Stanford and Drew Monthie took turns reading 24 legislative votes and the implication of each vote.

It's possible that she'll win re-election, I don't think it'll ever be comfortable again, tho.

According to Flanagin, on Friday Stefanik met with Schuylerville residents, CEG business Growth Service, Queensbury residents, Stillwater residents, League of Women Voters of Saratoga County, Eagle Bridge residents, Greenfield Center residents. 

What did they discuss? Is there a transcript? It might answer some questions I and others who weren't there have.

Attempts to reach Stefanik in Washington, D.C. and Glens Falls were unsuccessful.

Isn't she on spring break now? Must've gone to Florida.

Saturday, April 8, 2017

Elise on Syria

A couple from the PS today on Rep. Stefanik's take on Syria. I'm putting her down as a full-throated supporter of any action Trump takes. I could be reading it wrong, but facts don't matter anymore.

First up, the statement:

“This week the world watched in horror as the Assad regime used chemical weapons to murder dozens of men, women and children. The Obama administration policy toward Syria has failed and we need a new strategy. As a member of the House Armed Services Committee, this will be an important part of our work and I will be monitoring the situation closely with my colleagues.”

My comment there:

In August 2013, the Syrians conducted a chemical attack outside of Damascus. There were reported 1,429 deaths with 426 of them children. Obama sought Congressional approval to respond and was met with Republican obstruction. Here's Rep. McCaul, "Lobbing a few Tomahawk missiles will not restore our credibility overseas." And what did Trump just do. Lobbed $84 million worth of Tomahawks onto an obscure air base and didn't even shut it down. There are still planes flying from it. In this attack, there were 72 deaths with 20 of them children. Trump was against Obama taking action. Four days ago he was cool with any actions Assad took.

I checked the PS archives and couldn't find any statement from Elise Stefanik on the 2013 attack. Wow, no opinion from our rep. Shocker. Can we take this as she's totally behind any actions Trump takes? If she's expecting a coherent policy from the WH I've got a Trump University course to sell her. Shooting cruise missiles from naval ships is not a strategy. It's a tactic and an ineffective one at that. I would think someone on House Armed Services would recognize the difference. And BTW, Obama is not in office anymore.

Trump said the other day that it was his responsibility now. I'll guarantee you that when things go south he'll blame the military brass. He already did it in Yemen.

This is the other article with Schumer, Gillibrand and Stefanik. None of whom spellcheck likes. Sen. Gillibrand:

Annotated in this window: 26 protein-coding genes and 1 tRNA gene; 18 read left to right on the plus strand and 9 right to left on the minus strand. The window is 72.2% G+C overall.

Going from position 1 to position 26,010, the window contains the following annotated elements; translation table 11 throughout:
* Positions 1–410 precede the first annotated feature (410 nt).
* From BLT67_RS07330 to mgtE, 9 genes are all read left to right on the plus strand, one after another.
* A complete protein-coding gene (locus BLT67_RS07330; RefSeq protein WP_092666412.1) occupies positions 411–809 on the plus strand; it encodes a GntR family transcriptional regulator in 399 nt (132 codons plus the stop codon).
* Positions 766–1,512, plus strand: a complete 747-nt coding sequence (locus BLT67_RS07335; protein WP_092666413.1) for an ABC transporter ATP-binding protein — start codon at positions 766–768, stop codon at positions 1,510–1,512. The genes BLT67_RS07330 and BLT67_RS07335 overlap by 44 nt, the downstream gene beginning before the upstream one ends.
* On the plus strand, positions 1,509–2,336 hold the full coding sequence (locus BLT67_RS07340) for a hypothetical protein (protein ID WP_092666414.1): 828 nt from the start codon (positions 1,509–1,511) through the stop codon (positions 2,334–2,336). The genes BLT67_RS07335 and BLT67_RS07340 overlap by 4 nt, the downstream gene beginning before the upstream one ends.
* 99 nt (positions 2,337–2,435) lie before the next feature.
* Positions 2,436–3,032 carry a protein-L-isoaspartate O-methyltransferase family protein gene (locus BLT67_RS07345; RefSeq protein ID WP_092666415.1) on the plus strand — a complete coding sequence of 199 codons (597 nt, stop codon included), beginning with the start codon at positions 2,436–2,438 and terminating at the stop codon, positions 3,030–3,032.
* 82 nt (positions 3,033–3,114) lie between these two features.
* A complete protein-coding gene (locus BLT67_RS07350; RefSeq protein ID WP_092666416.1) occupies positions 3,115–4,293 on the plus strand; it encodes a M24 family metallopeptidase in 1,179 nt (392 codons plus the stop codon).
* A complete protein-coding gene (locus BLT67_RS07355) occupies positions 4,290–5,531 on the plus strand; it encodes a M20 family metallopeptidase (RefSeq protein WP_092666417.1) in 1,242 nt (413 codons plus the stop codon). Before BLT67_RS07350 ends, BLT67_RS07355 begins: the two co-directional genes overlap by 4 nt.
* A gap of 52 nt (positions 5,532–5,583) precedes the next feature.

However, unilateral military action by the U.S. in a Middle East conflict causes grave concern, given the lack of any Authorization for Use of Military Force from Congress and the absence of any long-term plan or strategy to address any consequences from such unilateral action. Furthermore, there is no ‘military only’ solution to the suffering in Syria. The American people need answers from the administration about their plan here and how they will bring coalition partners to the table for a long-term diplomatic solution.”

Sen. Gillibrand gets the brass ring. Trump has no strategy and likely never will have. How many factions are fighting in Syria: United States, Russians, Iranians, Turks, ISIS, Hezbollah, Kurds (several groups), Assad's forces, rebels against Assad (several groups), maybe an al-Qaeda group. Trying to figure out who's fighting whom on any given day is impossible.

 Four days ago, Trump and Tillerson were saying they were cool with Assad staying in power. After much larger attack in 2013, Trump said Obama shouldn't get involved and should go to Congress for approval if he was going to launch an attack.

 Dropping $84 million worth of cruise missiles on an obscure air base and not even preventing planes from continuing to use it is about the extent of what we can do without getting much more involved than the average American wants to. And up until now Assad has been ignoring our troops and aircraft in Syria. What happens when they both come under attack? Trump said the other day that he has responsibility now. I doubt he'll take it. He already blamed the brass for Yemen.

Another comment for Elise at the "monitoring" article.

The Obama Administration policy towards Syria has failed and we need a new strategy.

Let's throw a link on the barbie.

Trump laid part of the blame for the chemical attack on former President Barack Obama, saying the deaths were a "consequence of the past administration's weakness and irresolution."

Sounds kind of like our rep.

Republicans, however, who controlled Congress then as they do now, were adamant that Obama should not act without their approval, Obama aides said. Trump also had called for Obama to get congressional approval before any attack on Syria.

Here's Trump's tweet.

"What will we get for bombing Syria besides more debt and a possible long term conflict? Obama needs Congressional approval," the businessman tweeted in 2013.

Because Obama did not have the support of the American people, Congress or allies he didn't attack Syria.

He opted instead for a Russian-backed plan that was supposed to lead to the removal and elimination of Syria's chemical weapons stockpiles.

I'm glad that our congresswoman is so confident in Trump's strategy. If anyone has a statement from 2013 on whether Obama would have had her support in doing the same as Trump did, I'd love to hear it.

And another comment at the troika article:

Just to share another opinion. Here's James Mattis from 2013 after that chemical attack:

When Blitzer asked Mattis about his views on military intervention against Syria’s government, the former general sounded a stern note of caution. He stressed that the United States should not intervene without a serious and well thought-out plan, and that it would be an enormous commitment.